“eIDAS: Key Against Identity Theft”

“eIDAS: Key Against Identity Theft”

The eIDAS Regulation establishes a crucial framework for electronic identification (eID) within the European Union, defining three levels of assurance: low, substantial, and high. These levels are essential for evaluating the degree of trust in a user’s electronic identity, based on the robustness of the identity verification process and effective risk management of fraud or errors. This section delves into how each level can help prevent fraud in a business environment, providing practical examples of its application.

Low Level of Assurance

The low level offers a limited degree of trust and is typically suitable for services that require minimal trust in the user’s identity and where the risk and consequences of identity fraud are low. An application example could be access to online forums or news services where identity verification is not critical. However, it’s important to recognize that basic authentication methods, such as a username and password, are susceptible to being compromised. To mitigate these risks, even in low-level services, companies can implement additional measures like personalized security questions or unusual access notifications, thus enhancing security without significantly raising the level of assurance.

Substantial Level of Assurance

The substantial level is tailored to services with moderate risk and requires more rigorous identity verification procedures. A practical example would be access to online banking services, where fraud could have moderate financial consequences. The implementation of two-factor authentication (2FA) is crucial at this level. For instance, a bank might require users to enter a password and then confirm their identity via a code sent to their mobile phone. This practice significantly hinders fraudulent actors’ ability to access protected accounts, as they would need both the knowledge of the password and access to the user’s physical device.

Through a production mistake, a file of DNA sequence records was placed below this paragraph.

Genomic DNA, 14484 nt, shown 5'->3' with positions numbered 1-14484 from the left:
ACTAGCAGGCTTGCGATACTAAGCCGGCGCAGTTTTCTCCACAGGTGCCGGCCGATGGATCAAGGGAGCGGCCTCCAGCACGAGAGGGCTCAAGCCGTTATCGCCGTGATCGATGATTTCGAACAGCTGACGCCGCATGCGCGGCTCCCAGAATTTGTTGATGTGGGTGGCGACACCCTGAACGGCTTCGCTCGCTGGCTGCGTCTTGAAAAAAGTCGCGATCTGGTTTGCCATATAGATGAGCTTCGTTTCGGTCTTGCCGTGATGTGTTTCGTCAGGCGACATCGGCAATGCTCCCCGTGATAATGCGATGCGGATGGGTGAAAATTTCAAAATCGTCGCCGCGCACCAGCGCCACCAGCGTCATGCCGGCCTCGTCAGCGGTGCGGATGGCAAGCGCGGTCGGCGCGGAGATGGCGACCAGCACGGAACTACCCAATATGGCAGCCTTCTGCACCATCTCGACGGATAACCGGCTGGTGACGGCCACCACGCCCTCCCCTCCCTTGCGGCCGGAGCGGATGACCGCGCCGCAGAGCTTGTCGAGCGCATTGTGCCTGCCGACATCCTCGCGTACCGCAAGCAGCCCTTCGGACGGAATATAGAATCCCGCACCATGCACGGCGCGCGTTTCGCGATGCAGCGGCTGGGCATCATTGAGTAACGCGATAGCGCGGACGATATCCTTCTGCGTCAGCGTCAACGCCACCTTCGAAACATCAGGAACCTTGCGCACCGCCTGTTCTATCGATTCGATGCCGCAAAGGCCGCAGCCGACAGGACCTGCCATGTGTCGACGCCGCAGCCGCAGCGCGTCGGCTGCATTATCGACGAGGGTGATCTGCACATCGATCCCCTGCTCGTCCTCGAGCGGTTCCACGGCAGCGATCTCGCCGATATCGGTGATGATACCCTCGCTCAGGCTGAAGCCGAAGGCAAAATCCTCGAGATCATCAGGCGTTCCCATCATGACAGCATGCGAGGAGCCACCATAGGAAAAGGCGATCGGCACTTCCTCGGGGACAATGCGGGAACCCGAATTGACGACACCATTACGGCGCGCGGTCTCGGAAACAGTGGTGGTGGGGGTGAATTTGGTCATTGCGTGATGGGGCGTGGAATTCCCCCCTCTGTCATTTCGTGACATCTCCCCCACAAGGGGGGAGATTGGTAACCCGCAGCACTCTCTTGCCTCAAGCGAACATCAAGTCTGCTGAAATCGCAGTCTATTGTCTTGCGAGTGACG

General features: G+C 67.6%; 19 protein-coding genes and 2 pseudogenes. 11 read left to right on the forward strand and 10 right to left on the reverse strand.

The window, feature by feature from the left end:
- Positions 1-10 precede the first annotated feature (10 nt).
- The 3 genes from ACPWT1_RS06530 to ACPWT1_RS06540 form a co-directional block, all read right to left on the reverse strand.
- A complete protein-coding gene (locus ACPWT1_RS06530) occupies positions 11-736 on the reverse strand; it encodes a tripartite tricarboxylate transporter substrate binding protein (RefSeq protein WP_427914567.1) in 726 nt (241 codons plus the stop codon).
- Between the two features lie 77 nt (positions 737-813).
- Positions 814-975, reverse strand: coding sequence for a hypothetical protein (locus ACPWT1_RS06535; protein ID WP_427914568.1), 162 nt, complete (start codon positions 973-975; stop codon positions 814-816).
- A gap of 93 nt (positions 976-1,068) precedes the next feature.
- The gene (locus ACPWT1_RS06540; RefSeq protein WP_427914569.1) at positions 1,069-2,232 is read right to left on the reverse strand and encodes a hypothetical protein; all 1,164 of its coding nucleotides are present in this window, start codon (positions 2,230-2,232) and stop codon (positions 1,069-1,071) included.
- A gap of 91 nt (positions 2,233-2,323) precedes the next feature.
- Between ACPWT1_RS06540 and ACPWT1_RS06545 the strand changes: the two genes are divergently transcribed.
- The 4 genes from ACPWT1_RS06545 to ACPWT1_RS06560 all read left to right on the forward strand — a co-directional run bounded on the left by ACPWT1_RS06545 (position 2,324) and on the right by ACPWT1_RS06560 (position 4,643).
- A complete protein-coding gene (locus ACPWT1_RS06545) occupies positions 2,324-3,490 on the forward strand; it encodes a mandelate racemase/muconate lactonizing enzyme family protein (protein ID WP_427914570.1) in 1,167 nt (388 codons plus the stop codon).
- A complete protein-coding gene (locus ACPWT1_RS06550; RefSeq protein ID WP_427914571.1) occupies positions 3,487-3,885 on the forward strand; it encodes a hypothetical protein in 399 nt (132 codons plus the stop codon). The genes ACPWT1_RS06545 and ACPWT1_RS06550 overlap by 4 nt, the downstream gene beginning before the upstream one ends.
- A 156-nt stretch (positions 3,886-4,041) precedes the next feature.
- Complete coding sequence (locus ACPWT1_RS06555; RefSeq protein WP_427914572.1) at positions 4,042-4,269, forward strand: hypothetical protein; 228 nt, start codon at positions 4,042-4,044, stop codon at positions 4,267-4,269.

High Level of Assurance

The high level is indispensable for services that handle highly sensitive information or conduct transactions with a significant risk of fraud. A use case would be access to electronic medical records, where exposure of information could have severe consequences for patient privacy. To reach this level, in-person identity verifications and the presentation of official identity documents with advanced security features may be required. Biometric authentication, such as facial recognition or fingerprints, provides an exceptionally high security measure, minimizing the possibility of identity theft.

Fraud Prevention in the Business Environment

Properly implementing eIDAS assurance levels in a business environment can be an effective strategy to prevent fraud. For example, an e-commerce company can apply the substantial level of assurance for purchase transactions, requiring 2FA to validate the user’s identity before conducting any financial operation. This reduces the risk of fraudulent transactions, protecting both the user and the company.

Another example would be a company managing sensitive contracts and legal documents online. Adopting the high level of assurance and requiring biometric authentication for access and document signing ensures a high degree of trust in the user’s identity, reducing the risk of fraud and increasing the legal validity of electronically signed documents.


The adoption of assurance levels defined by eIDAS allows companies to effectively balance accessibility and security, protecting users and the organizations themselves against identity fraud and other cyberattacks. By carefully selecting the appropriate level of assurance for each service, based on risk analysis, companies can implement proportionately suitable security measures, thus ensuring data protection and trust in electronic transactions. This strategy not only enhances security but also promotes greater trust and adoption of electronic services by users, contributing to the success and sustainability of business operations in the digital age.